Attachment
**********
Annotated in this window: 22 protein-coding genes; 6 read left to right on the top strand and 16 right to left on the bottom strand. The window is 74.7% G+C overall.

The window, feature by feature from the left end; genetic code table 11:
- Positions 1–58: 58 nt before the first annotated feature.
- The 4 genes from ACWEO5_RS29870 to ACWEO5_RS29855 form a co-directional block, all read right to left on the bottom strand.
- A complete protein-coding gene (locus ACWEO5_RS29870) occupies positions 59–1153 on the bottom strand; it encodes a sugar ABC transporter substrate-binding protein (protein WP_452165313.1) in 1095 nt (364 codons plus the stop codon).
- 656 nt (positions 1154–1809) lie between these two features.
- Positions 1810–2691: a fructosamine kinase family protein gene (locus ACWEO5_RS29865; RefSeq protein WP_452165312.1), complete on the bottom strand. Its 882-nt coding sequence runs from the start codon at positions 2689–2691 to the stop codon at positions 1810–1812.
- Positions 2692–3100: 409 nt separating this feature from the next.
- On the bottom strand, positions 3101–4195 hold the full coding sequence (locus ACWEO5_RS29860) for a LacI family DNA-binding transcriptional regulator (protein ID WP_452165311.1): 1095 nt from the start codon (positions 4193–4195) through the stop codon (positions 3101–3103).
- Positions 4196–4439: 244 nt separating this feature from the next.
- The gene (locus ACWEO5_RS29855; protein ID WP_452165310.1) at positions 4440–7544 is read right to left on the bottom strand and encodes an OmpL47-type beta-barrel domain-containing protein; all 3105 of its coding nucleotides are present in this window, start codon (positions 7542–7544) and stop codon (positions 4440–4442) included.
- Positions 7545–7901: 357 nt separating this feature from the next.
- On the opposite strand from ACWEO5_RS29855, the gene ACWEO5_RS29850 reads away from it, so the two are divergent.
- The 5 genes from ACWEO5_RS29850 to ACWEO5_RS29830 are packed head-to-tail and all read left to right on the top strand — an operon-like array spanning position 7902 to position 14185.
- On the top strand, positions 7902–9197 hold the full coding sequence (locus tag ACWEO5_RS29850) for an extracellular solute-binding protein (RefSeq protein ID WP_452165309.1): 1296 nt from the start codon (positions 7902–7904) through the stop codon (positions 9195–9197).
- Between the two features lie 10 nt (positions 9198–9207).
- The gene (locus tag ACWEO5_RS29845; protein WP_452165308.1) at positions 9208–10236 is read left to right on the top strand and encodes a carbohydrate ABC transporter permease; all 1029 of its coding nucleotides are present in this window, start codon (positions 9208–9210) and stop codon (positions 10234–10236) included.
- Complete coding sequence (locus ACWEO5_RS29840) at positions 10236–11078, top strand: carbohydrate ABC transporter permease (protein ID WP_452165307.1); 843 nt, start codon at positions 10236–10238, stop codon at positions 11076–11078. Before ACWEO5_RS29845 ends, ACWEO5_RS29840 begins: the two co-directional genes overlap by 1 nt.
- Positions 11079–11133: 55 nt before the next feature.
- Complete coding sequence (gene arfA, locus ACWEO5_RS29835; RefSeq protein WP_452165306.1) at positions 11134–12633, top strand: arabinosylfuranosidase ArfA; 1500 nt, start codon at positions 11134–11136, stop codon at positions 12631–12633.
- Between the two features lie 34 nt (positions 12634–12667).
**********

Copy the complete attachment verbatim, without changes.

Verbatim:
Annotated in this window: 22 protein-coding genes; 6 read left to right on the top strand and 16 right to left on the bottom strand. The window is 74.7% G+C overall.

The window, feature by feature from the left end; genetic code table 11:
- Positions 1–58: 58 nt before the first annotated feature.
- The 4 genes from ACWEO5_RS29870 to ACWEO5_RS29855 form a co-directional block, all read right to left on the bottom strand.
- A complete protein-coding gene (locus ACWEO5_RS29870) occupies positions 59–1153 on the bottom strand; it encodes a sugar ABC transporter substrate-binding protein (protein WP_452165313.1) in 1095 nt (364 codons plus the stop codon).
- 656 nt (positions 1154–1809) lie between these two features.
- Positions 1810–2691: a fructosamine kinase family protein gene (locus ACWEO5_RS29865; RefSeq protein WP_452165312.1), complete on the bottom strand. Its 882-nt coding sequence runs from the start codon at positions 2689–2691 to the stop codon at positions 1810–1812.
- Positions 2692–3100: 409 nt separating this feature from the next.
- On the bottom strand, positions 3101–4195 hold the full coding sequence (locus ACWEO5_RS29860) for a LacI family DNA-binding transcriptional regulator (protein ID WP_452165311.1): 1095 nt from the start codon (positions 4193–4195) through the stop codon (positions 3101–3103).
- Positions 4196–4439: 244 nt separating this feature from the next.
- The gene (locus ACWEO5_RS29855; protein ID WP_452165310.1) at positions 4440–7544 is read right to left on the bottom strand and encodes an OmpL47-type beta-barrel domain-containing protein; all 3105 of its coding nucleotides are present in this window, start codon (positions 7542–7544) and stop codon (positions 4440–4442) included.
- Positions 7545–7901: 357 nt separating this feature from the next.
- On the opposite strand from ACWEO5_RS29855, the gene ACWEO5_RS29850 reads away from it, so the two are divergent.
- The 5 genes from ACWEO5_RS29850 to ACWEO5_RS29830 are packed head-to-tail and all read left to right on the top strand — an operon-like array spanning position 7902 to position 14185.
- On the top strand, positions 7902–9197 hold the full coding sequence (locus tag ACWEO5_RS29850) for an extracellular solute-binding protein (RefSeq protein ID WP_452165309.1): 1296 nt from the start codon (positions 7902–7904) through the stop codon (positions 9195–9197).
- Between the two features lie 10 nt (positions 9198–9207).
- The gene (locus tag ACWEO5_RS29845; protein WP_452165308.1) at positions 9208–10236 is read left to right on the top strand and encodes a carbohydrate ABC transporter permease; all 1029 of its coding nucleotides are present in this window, start codon (positions 9208–9210) and stop codon (positions 10234–10236) included.
- Complete coding sequence (locus ACWEO5_RS29840) at positions 10236–11078, top strand: carbohydrate ABC transporter permease (protein ID WP_452165307.1); 843 nt, start codon at positions 10236–10238, stop codon at positions 11076–11078. Before ACWEO5_RS29845 ends, ACWEO5_RS29840 begins: the two co-directional genes overlap by 1 nt.
- Positions 11079–11133: 55 nt before the next feature.
- Complete coding sequence (gene arfA, locus ACWEO5_RS29835; RefSeq protein WP_452165306.1) at positions 11134–12633, top strand: arabinosylfuranosidase ArfA; 1500 nt, start codon at positions 11134–11136, stop codon at positions 12631–12633.
- Between the two features lie 34 nt (positions 12634–12667).